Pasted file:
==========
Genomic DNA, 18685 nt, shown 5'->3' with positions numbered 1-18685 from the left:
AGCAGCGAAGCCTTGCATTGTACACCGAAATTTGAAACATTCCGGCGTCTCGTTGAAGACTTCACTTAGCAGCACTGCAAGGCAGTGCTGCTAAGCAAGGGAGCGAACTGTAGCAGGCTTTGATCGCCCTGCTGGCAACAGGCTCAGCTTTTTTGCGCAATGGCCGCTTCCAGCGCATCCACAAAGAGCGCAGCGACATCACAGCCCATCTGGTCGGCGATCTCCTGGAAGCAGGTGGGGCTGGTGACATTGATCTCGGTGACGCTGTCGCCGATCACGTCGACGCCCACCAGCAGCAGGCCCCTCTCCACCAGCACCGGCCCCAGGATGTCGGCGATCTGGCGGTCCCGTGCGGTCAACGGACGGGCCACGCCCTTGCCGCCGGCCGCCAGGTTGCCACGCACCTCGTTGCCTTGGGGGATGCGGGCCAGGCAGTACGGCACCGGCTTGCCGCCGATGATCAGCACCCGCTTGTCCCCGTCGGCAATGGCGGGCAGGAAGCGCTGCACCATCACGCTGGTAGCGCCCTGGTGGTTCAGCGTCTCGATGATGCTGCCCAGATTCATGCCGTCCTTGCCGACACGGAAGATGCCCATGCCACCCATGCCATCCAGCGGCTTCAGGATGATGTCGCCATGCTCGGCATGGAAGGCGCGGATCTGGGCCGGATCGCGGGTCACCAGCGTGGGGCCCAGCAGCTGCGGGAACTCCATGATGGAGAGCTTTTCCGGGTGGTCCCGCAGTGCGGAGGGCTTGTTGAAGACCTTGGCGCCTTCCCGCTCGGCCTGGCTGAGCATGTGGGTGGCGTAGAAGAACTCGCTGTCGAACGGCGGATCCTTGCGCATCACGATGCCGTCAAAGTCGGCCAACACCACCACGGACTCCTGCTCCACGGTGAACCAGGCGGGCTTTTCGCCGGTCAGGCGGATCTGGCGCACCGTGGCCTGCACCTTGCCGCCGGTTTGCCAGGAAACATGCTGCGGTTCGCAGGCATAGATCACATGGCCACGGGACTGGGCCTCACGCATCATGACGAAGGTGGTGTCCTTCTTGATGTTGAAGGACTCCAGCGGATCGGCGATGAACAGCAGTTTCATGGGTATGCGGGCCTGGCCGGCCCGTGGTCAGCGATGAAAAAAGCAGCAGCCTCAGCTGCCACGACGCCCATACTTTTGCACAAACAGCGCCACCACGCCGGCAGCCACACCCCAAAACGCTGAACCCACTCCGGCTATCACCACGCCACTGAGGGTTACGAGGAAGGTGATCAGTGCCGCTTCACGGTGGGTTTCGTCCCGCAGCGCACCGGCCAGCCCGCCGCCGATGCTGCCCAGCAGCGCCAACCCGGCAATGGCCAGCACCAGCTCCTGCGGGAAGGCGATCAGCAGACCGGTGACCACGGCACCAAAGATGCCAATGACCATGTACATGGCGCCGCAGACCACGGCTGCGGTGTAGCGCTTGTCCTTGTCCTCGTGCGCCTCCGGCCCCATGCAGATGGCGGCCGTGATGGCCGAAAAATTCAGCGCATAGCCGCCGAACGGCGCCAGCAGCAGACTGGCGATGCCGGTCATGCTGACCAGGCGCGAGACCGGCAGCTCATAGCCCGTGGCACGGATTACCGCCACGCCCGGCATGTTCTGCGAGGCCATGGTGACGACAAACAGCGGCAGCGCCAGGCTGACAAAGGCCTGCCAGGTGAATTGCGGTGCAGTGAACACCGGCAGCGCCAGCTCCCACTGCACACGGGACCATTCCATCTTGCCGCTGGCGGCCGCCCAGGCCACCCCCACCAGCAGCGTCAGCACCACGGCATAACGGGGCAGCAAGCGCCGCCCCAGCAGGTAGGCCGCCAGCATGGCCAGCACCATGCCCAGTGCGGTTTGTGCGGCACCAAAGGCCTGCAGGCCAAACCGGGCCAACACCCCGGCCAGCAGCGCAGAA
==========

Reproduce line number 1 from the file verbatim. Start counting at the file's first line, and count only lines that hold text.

Genomic DNA, 18685 nt, shown 5'->3' with positions numbered 1-18685 from the left: